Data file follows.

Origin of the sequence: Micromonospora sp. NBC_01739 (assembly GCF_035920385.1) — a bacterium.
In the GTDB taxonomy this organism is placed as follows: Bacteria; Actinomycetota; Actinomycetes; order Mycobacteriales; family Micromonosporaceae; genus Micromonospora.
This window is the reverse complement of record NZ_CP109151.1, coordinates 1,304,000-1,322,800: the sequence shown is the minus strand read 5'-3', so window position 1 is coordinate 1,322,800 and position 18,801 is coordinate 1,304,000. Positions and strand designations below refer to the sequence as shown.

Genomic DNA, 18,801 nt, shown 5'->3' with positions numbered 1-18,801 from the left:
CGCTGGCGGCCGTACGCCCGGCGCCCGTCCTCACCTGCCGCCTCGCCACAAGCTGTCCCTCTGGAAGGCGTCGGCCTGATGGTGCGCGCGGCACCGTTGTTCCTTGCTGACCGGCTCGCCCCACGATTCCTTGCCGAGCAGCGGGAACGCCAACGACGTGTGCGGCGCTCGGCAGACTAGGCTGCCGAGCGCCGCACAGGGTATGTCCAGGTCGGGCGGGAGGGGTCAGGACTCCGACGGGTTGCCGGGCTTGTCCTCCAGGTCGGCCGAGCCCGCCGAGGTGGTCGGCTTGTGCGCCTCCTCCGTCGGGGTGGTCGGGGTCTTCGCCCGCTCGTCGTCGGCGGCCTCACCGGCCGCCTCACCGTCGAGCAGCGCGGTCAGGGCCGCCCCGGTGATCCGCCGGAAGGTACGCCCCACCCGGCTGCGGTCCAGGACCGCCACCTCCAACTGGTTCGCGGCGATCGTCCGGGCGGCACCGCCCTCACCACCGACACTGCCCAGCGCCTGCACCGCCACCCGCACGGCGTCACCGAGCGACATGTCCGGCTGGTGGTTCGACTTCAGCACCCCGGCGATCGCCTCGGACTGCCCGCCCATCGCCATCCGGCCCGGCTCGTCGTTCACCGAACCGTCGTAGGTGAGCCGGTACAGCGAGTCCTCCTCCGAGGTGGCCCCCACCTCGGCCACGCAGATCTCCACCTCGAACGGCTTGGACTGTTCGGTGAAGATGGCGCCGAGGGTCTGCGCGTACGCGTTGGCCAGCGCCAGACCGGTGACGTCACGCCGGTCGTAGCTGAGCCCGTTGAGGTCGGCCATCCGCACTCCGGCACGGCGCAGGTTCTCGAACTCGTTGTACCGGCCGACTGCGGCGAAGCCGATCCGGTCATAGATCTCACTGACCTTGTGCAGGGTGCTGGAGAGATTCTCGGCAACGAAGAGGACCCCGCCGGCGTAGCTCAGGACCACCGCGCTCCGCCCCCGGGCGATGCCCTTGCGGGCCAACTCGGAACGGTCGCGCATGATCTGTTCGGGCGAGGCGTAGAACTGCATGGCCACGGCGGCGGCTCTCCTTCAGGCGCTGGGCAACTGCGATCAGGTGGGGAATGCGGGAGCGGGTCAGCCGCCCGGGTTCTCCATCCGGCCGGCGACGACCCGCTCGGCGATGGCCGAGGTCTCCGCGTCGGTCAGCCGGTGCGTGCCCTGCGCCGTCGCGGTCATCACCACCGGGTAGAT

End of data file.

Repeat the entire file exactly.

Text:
Origin of the sequence: Micromonospora sp. NBC_01739 (assembly GCF_035920385.1) — a bacterium.
In the GTDB taxonomy this organism is placed as follows: Bacteria; Actinomycetota; Actinomycetes; order Mycobacteriales; family Micromonosporaceae; genus Micromonospora.
This window is the reverse complement of record NZ_CP109151.1, coordinates 1,304,000-1,322,800: the sequence shown is the minus strand read 5'-3', so window position 1 is coordinate 1,322,800 and position 18,801 is coordinate 1,304,000. Positions and strand designations below refer to the sequence as shown.

Genomic DNA, 18,801 nt, shown 5'->3' with positions numbered 1-18,801 from the left:
CGCTGGCGGCCGTACGCCCGGCGCCCGTCCTCACCTGCCGCCTCGCCACAAGCTGTCCCTCTGGAAGGCGTCGGCCTGATGGTGCGCGCGGCACCGTTGTTCCTTGCTGACCGGCTCGCCCCACGATTCCTTGCCGAGCAGCGGGAACGCCAACGACGTGTGCGGCGCTCGGCAGACTAGGCTGCCGAGCGCCGCACAGGGTATGTCCAGGTCGGGCGGGAGGGGTCAGGACTCCGACGGGTTGCCGGGCTTGTCCTCCAGGTCGGCCGAGCCCGCCGAGGTGGTCGGCTTGTGCGCCTCCTCCGTCGGGGTGGTCGGGGTCTTCGCCCGCTCGTCGTCGGCGGCCTCACCGGCCGCCTCACCGTCGAGCAGCGCGGTCAGGGCCGCCCCGGTGATCCGCCGGAAGGTACGCCCCACCCGGCTGCGGTCCAGGACCGCCACCTCCAACTGGTTCGCGGCGATCGTCCGGGCGGCACCGCCCTCACCACCGACACTGCCCAGCGCCTGCACCGCCACCCGCACGGCGTCACCGAGCGACATGTCCGGCTGGTGGTTCGACTTCAGCACCCCGGCGATCGCCTCGGACTGCCCGCCCATCGCCATCCGGCCCGGCTCGTCGTTCACCGAACCGTCGTAGGTGAGCCGGTACAGCGAGTCCTCCTCCGAGGTGGCCCCCACCTCGGCCACGCAGATCTCCACCTCGAACGGCTTGGACTGTTCGGTGAAGATGGCGCCGAGGGTCTGCGCGTACGCGTTGGCCAGCGCCAGACCGGTGACGTCACGCCGGTCGTAGCTGAGCCCGTTGAGGTCGGCCATCCGCACTCCGGCACGGCGCAGGTTCTCGAACTCGTTGTACCGGCCGACTGCGGCGAAGCCGATCCGGTCATAGATCTCACTGACCTTGTGCAGGGTGCTGGAGAGATTCTCGGCAACGAAGAGGACCCCGCCGGCGTAGCTCAGGACCACCGCGCTCCGCCCCCGGGCGATGCCCTTGCGGGCCAACTCGGAACGGTCGCGCATGATCTGTTCGGGCGAGGCGTAGAACTGCATGGCCACGGCGGCGGCTCTCCTTCAGGCGCTGGGCAACTGCGATCAGGTGGGGAATGCGGGAGCGGGTCAGCCGCCCGGGTTCTCCATCCGGCCGGCGACGACCCGCTCGGCGATGGCCGAGGTCTCCGCGTCGGTCAGCCGGTGCGTGCCCTGCGCCGTCGCGGTCATCACCACCGGGTAGAT